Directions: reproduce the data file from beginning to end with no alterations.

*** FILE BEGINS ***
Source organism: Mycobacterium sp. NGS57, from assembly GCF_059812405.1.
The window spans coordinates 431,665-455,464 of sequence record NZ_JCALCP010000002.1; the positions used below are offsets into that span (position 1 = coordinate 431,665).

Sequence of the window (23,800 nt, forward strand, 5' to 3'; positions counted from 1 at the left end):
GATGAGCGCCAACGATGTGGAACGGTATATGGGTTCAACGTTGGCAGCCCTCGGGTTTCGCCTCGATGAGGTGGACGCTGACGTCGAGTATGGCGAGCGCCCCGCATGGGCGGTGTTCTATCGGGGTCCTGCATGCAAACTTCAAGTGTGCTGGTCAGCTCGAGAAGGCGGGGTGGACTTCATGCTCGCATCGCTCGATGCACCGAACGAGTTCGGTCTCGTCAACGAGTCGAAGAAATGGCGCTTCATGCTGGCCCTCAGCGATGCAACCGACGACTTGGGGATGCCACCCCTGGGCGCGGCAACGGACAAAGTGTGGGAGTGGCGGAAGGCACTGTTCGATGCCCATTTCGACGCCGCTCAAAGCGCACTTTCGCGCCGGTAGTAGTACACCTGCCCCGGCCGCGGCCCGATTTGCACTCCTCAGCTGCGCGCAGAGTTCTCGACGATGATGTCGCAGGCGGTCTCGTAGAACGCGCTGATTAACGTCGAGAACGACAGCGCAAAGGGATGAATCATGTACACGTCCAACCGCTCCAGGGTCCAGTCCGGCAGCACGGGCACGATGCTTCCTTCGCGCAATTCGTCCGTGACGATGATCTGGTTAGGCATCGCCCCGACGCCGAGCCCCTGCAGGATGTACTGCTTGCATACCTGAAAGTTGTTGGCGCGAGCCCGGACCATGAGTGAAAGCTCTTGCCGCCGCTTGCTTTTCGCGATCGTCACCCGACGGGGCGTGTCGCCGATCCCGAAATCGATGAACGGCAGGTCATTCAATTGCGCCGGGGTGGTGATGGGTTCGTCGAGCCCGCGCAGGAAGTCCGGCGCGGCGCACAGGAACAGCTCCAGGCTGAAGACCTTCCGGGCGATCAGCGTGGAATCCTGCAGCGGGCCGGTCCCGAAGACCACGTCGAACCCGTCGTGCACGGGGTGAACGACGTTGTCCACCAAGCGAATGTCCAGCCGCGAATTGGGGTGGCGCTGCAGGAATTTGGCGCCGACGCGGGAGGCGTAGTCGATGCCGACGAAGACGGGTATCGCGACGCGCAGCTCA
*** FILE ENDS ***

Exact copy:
Source organism: Mycobacterium sp. NGS57, from assembly GCF_059812405.1.
The window spans coordinates 431,665-455,464 of sequence record NZ_JCALCP010000002.1; the positions used below are offsets into that span (position 1 = coordinate 431,665).

Sequence of the window (23,800 nt, forward strand, 5' to 3'; positions counted from 1 at the left end):
GATGAGCGCCAACGATGTGGAACGGTATATGGGTTCAACGTTGGCAGCCCTCGGGTTTCGCCTCGATGAGGTGGACGCTGACGTCGAGTATGGCGAGCGCCCCGCATGGGCGGTGTTCTATCGGGGTCCTGCATGCAAACTTCAAGTGTGCTGGTCAGCTCGAGAAGGCGGGGTGGACTTCATGCTCGCATCGCTCGATGCACCGAACGAGTTCGGTCTCGTCAACGAGTCGAAGAAATGGCGCTTCATGCTGGCCCTCAGCGATGCAACCGACGACTTGGGGATGCCACCCCTGGGCGCGGCAACGGACAAAGTGTGGGAGTGGCGGAAGGCACTGTTCGATGCCCATTTCGACGCCGCTCAAAGCGCACTTTCGCGCCGGTAGTAGTACACCTGCCCCGGCCGCGGCCCGATTTGCACTCCTCAGCTGCGCGCAGAGTTCTCGACGATGATGTCGCAGGCGGTCTCGTAGAACGCGCTGATTAACGTCGAGAACGACAGCGCAAAGGGATGAATCATGTACACGTCCAACCGCTCCAGGGTCCAGTCCGGCAGCACGGGCACGATGCTTCCTTCGCGCAATTCGTCCGTGACGATGATCTGGTTAGGCATCGCCCCGACGCCGAGCCCCTGCAGGATGTACTGCTTGCATACCTGAAAGTTGTTGGCGCGAGCCCGGACCATGAGTGAAAGCTCTTGCCGCCGCTTGCTTTTCGCGATCGTCACCCGACGGGGCGTGTCGCCGATCCCGAAATCGATGAACGGCAGGTCATTCAATTGCGCCGGGGTGGTGATGGGTTCGTCGAGCCCGCGCAGGAAGTCCGGCGCGGCGCACAGGAACAGCTCCAGGCTGAAGACCTTCCGGGCGATCAGCGTGGAATCCTGCAGCGGGCCGGTCCCGAAGACCACGTCGAACCCGTCGTGCACGGGGTGAACGACGTTGTCCACCAAGCGAATGTCCAGCCGCGAATTGGGGTGGCGCTGCAGGAATTTGGCGCCGACGCGGGAGGCGTAGTCGATGCCGACGAAGACGGGTATCGCGACGCGCAGCTCA